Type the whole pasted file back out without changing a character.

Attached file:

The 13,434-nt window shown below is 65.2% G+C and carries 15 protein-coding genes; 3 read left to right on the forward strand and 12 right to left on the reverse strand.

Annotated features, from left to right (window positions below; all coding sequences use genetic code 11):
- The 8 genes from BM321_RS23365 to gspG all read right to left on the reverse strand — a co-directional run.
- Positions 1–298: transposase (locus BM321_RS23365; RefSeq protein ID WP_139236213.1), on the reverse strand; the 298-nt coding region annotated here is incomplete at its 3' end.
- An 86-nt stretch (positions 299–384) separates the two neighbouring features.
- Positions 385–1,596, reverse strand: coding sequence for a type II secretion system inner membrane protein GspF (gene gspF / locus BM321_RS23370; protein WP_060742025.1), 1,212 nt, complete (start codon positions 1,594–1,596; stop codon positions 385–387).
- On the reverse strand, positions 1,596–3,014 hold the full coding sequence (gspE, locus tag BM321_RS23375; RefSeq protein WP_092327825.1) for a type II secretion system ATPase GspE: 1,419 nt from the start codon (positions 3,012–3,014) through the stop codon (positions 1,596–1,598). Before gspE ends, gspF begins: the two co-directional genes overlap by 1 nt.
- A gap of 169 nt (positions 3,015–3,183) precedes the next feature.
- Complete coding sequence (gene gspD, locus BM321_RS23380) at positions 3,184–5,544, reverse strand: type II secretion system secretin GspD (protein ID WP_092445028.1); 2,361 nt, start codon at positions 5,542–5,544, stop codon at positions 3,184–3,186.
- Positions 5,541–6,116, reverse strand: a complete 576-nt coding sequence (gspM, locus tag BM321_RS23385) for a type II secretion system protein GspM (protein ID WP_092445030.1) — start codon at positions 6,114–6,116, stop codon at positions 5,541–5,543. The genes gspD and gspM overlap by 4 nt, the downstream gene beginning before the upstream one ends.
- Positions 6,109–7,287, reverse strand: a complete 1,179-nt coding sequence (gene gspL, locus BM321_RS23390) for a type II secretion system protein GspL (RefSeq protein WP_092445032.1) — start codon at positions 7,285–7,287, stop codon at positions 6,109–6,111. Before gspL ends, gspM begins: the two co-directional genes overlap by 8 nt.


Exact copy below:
The 13,434-nt window shown below is 65.2% G+C and carries 15 protein-coding genes; 3 read left to right on the forward strand and 12 right to left on the reverse strand.

Annotated features, from left to right (window positions below; all coding sequences use genetic code 11):
- The 8 genes from BM321_RS23365 to gspG all read right to left on the reverse strand — a co-directional run.
- Positions 1–298: transposase (locus BM321_RS23365; RefSeq protein ID WP_139236213.1), on the reverse strand; the 298-nt coding region annotated here is incomplete at its 3' end.
- An 86-nt stretch (positions 299–384) separates the two neighbouring features.
- Positions 385–1,596, reverse strand: coding sequence for a type II secretion system inner membrane protein GspF (gene gspF / locus BM321_RS23370; protein WP_060742025.1), 1,212 nt, complete (start codon positions 1,594–1,596; stop codon positions 385–387).
- On the reverse strand, positions 1,596–3,014 hold the full coding sequence (gspE, locus tag BM321_RS23375; RefSeq protein WP_092327825.1) for a type II secretion system ATPase GspE: 1,419 nt from the start codon (positions 3,012–3,014) through the stop codon (positions 1,596–1,598). Before gspE ends, gspF begins: the two co-directional genes overlap by 1 nt.
- A gap of 169 nt (positions 3,015–3,183) precedes the next feature.
- Complete coding sequence (gene gspD, locus BM321_RS23380) at positions 3,184–5,544, reverse strand: type II secretion system secretin GspD (protein ID WP_092445028.1); 2,361 nt, start codon at positions 5,542–5,544, stop codon at positions 3,184–3,186.
- Positions 5,541–6,116, reverse strand: a complete 576-nt coding sequence (gspM, locus tag BM321_RS23385) for a type II secretion system protein GspM (protein ID WP_092445030.1) — start codon at positions 6,114–6,116, stop codon at positions 5,541–5,543. The genes gspD and gspM overlap by 4 nt, the downstream gene beginning before the upstream one ends.
- Positions 6,109–7,287, reverse strand: a complete 1,179-nt coding sequence (gene gspL, locus BM321_RS23390) for a type II secretion system protein GspL (RefSeq protein WP_092445032.1) — start codon at positions 7,285–7,287, stop codon at positions 6,109–6,111. Before gspL ends, gspM begins: the two co-directional genes overlap by 8 nt.